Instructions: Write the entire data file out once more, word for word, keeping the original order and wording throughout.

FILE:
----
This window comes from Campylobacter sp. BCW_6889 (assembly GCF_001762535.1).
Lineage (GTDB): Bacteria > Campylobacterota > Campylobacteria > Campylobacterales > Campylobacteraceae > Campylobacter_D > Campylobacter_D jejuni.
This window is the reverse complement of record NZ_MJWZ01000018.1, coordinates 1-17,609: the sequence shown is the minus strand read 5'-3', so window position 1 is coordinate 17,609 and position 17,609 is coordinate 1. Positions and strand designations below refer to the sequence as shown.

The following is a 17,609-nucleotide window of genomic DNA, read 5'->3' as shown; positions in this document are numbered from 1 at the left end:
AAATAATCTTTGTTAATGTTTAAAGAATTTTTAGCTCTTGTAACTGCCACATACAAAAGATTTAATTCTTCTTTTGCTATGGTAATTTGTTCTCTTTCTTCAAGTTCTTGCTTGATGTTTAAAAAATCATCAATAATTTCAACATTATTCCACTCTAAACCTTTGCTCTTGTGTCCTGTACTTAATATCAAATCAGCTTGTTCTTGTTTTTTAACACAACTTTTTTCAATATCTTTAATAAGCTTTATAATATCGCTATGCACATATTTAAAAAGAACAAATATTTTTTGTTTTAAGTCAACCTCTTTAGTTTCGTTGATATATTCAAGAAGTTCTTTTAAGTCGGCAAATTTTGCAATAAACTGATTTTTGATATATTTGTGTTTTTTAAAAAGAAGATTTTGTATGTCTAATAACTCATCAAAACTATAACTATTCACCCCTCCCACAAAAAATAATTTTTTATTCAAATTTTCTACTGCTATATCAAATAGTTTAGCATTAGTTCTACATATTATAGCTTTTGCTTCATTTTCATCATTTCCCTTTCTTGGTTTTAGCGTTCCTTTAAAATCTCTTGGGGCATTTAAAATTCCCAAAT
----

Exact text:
This window comes from Campylobacter sp. BCW_6889 (assembly GCF_001762535.1).
Lineage (GTDB): Bacteria > Campylobacterota > Campylobacteria > Campylobacterales > Campylobacteraceae > Campylobacter_D > Campylobacter_D jejuni.
This window is the reverse complement of record NZ_MJWZ01000018.1, coordinates 1-17,609: the sequence shown is the minus strand read 5'-3', so window position 1 is coordinate 17,609 and position 17,609 is coordinate 1. Positions and strand designations below refer to the sequence as shown.

The following is a 17,609-nucleotide window of genomic DNA, read 5'->3' as shown; positions in this document are numbered from 1 at the left end:
AAATAATCTTTGTTAATGTTTAAAGAATTTTTAGCTCTTGTAACTGCCACATACAAAAGATTTAATTCTTCTTTTGCTATGGTAATTTGTTCTCTTTCTTCAAGTTCTTGCTTGATGTTTAAAAAATCATCAATAATTTCAACATTATTCCACTCTAAACCTTTGCTCTTGTGTCCTGTACTTAATATCAAATCAGCTTGTTCTTGTTTTTTAACACAACTTTTTTCAATATCTTTAATAAGCTTTATAATATCGCTATGCACATATTTAAAAAGAACAAATATTTTTTGTTTTAAGTCAACCTCTTTAGTTTCGTTGATATATTCAAGAAGTTCTTTTAAGTCGGCAAATTTTGCAATAAACTGATTTTTGATATATTTGTGTTTTTTAAAAAGAAGATTTTGTATGTCTAATAACTCATCAAAACTATAACTATTCACCCCTCCCACAAAAAATAATTTTTTATTCAAATTTTCTACTGCTATATCAAATAGTTTAGCATTAGTTCTACATATTATAGCTTTTGCTTCATTTTCATCATTTCCCTTTCTTGGTTTTAGCGTTCCTTTAAAATCTCTTGGGGCATTTAAAATTCCCAAAT